Buzzard Mobbing Behaviour – June 2015
During the breeding season many animals defend their territories and breeding sites from potential danger and birds of prey are no exception. Birds of prey will ‘alarm call’ at any perceived threat that comes too close to their nest site. On rarer occasions they may dive at the threat if it persists, and even make contact with it. This is a natural response which can be observed by many different types of wildlife. For example, many of us are familiar with being ‘dive-bombed’ by gulls.
Alarm-calling is usually enough to deter the threat, but for those of us who are not familiar with the sounds of birds of prey may not realise what is happening and continue merrily on our way, getting closer and closer to the nest. It is rare for a bird to actually make contact but it does happen and NIRSG get a few reports every year at sites where a bird is repeatedly disturbed and aggressive mobbing or ‘attacks’ may occur.
We can provide information if required and ask people to stay clear of the area for a few weeks until the height of the breeding season is over. However, this year, the media have picked up on a small number of nest sites in particular where buzzards are particularly aggressive and are making contact with people who are oblivious to the early warning signs that they are approaching an active nest site. In these cases the buzzards have unfortunately nested very close to active pathways or roads and as a result are being frequently disturbed each day. The buzzard nesting season typically extends from March through to July or early August each year but young are only typically in their nests between May and late June or early July.
‘Attacks’ or mobbing behaviours may increase in ferocity throughout the season as a learned behaviour which you get with any bird – if it makes contact and it is successful in making the threat leave then it learns to perhaps do this quicker and harder next time so the threat will leave quicker. The more birds are disturbed the more aggressive they may become, and this goes for most nesting birds, including gulls, terns and waders. Every individual bird may be totally different in their response to disturbance and the majority will perhaps alarm call and then fly high overhead calling continuously and it is important for people to try and understand what these behaviours and calls might mean and minimise such negative impacts on our wildlife.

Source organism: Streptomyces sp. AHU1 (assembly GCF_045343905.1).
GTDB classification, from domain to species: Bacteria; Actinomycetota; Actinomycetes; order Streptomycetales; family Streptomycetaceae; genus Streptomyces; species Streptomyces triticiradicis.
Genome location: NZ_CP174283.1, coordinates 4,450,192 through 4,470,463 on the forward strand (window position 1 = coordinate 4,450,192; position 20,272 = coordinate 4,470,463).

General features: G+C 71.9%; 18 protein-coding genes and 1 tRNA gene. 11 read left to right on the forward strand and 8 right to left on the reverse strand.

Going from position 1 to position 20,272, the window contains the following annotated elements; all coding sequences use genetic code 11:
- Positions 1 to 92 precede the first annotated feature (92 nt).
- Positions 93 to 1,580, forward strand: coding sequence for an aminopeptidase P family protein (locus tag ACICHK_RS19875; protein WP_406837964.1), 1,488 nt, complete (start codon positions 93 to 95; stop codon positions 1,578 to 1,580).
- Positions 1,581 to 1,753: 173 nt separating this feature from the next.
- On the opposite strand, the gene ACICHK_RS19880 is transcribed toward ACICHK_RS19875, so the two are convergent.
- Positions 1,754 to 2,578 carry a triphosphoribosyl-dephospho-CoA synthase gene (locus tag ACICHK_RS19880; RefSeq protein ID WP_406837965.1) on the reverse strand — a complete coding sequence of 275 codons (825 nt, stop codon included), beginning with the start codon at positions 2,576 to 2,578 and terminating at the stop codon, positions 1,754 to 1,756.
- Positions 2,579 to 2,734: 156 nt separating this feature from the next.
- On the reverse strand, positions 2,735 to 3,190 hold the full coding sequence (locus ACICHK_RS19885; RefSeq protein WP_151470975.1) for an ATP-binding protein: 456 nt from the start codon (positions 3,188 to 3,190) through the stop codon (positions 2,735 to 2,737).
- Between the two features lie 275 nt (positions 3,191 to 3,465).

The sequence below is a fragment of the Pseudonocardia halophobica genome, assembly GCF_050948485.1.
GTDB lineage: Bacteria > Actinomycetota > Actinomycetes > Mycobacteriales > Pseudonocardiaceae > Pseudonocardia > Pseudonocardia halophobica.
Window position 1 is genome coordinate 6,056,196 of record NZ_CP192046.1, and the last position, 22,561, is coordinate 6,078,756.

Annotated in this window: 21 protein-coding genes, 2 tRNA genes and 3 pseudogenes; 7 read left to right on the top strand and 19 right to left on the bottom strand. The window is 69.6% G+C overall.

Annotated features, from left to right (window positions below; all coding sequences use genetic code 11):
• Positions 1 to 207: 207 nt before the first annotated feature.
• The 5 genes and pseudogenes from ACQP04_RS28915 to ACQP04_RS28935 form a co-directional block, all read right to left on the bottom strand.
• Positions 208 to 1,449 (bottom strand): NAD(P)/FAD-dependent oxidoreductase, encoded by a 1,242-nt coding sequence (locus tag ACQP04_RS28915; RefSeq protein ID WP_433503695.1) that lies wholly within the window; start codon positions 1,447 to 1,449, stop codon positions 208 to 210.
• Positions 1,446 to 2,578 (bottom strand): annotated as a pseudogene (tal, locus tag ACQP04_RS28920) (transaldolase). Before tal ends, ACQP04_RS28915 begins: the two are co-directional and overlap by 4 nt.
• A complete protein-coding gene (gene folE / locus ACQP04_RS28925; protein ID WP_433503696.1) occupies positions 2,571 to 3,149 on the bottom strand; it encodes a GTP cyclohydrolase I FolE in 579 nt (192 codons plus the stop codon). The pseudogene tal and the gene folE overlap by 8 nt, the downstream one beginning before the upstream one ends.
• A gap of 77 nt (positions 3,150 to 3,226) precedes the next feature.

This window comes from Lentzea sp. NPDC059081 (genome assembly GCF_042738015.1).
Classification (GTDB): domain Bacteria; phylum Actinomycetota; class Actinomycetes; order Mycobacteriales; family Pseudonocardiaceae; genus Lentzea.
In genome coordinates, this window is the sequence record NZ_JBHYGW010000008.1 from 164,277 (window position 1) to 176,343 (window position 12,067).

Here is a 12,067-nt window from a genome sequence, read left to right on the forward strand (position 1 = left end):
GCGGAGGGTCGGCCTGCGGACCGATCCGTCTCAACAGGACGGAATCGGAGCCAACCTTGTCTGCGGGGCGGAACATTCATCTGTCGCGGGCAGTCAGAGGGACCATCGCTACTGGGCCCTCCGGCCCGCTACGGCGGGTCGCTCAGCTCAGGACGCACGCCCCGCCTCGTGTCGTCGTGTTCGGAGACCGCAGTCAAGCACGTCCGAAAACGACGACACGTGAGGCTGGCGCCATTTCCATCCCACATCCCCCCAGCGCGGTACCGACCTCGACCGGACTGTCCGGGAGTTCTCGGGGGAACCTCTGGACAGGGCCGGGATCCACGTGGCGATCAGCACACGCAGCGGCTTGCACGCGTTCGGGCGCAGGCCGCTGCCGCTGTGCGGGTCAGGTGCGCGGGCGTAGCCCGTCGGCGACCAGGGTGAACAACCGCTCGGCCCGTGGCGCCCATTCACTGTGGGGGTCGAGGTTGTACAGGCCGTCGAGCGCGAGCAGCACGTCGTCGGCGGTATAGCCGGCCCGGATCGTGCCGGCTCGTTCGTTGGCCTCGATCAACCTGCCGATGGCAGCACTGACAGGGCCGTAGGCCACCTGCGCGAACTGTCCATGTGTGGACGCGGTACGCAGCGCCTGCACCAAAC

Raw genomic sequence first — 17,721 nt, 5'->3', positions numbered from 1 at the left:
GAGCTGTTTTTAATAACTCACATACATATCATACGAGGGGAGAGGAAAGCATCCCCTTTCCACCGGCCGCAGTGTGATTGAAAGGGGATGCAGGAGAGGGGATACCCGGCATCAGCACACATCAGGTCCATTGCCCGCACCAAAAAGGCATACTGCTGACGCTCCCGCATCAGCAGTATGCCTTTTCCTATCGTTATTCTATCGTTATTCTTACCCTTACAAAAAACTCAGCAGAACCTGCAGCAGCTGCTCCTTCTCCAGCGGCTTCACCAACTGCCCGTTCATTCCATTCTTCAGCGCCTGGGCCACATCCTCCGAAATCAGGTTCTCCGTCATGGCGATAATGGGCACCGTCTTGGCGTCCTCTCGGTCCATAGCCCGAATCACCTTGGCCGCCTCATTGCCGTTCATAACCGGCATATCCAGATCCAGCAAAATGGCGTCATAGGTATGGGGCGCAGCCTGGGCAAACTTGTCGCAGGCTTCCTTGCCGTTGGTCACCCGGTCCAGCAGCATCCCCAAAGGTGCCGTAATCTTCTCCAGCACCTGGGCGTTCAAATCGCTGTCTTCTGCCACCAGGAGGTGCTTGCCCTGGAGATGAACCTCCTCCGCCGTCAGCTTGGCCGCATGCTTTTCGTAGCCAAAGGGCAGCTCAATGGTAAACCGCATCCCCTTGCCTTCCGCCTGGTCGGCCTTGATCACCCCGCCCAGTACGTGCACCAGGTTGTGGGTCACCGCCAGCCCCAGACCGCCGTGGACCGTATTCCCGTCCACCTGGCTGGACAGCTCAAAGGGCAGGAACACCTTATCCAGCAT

Birds of prey in Northern Ireland are protected under the Wildlife (Northern Ireland) Order 1985, as amended by the Wildlife & Natural Environment Act (NI) 2011 and it is illegal to disturb them at, in, on or near their nests. Such offences may be subject to a custodial sentence and/or £5,000 fine per offence. There is a reason for this. Birds of prey sit at the top of their food chain and thus are very sensitive to changes in the environment. This leaves them as very vulnerable species whose populations are unstable. The success of their breeding attempts can be affected by disturbance, with eggs and chicks at risk from chilling, predation and starvation when the adults are responding to perceived threats. One or two successive poor breeding years is enough to cause radical declines in some species.
What can you do?
If you are aware of a bird of prey calling when you are out an about, take a few seconds to think, am I disturbing this bird and could it be calling at me? If so, please find an alternative route for the next number of weeks. We would therefore advocate avoidance as the means to prevent such disturbance to the buzzards and their nests and thereby also avoid any associated mobbing and defensive behaviours.
Buzzard chicks are generally large enough to be left alone by the adults by mid-late June and they leave the nest around the first week of July. Over this time the defensive behaviour of the adults will decrease and the mobbing behaviour will not then typically occur. These birds are only protecting their young.
You can let NIRSG know whereabouts you are witnessing this protective behaviour and we can take action by putting up signage asking people to find an alternative route until the end of the breeding season (email: firstname.lastname@example.org or email@example.com).
Finally, if you witness any bird of prey being antagonised or disturbed you can call PSNI on ‘101’ or anonymously at Crimestoppers ‘0800 555 111’. This disturbance may, after all, be a crime, and should be reported.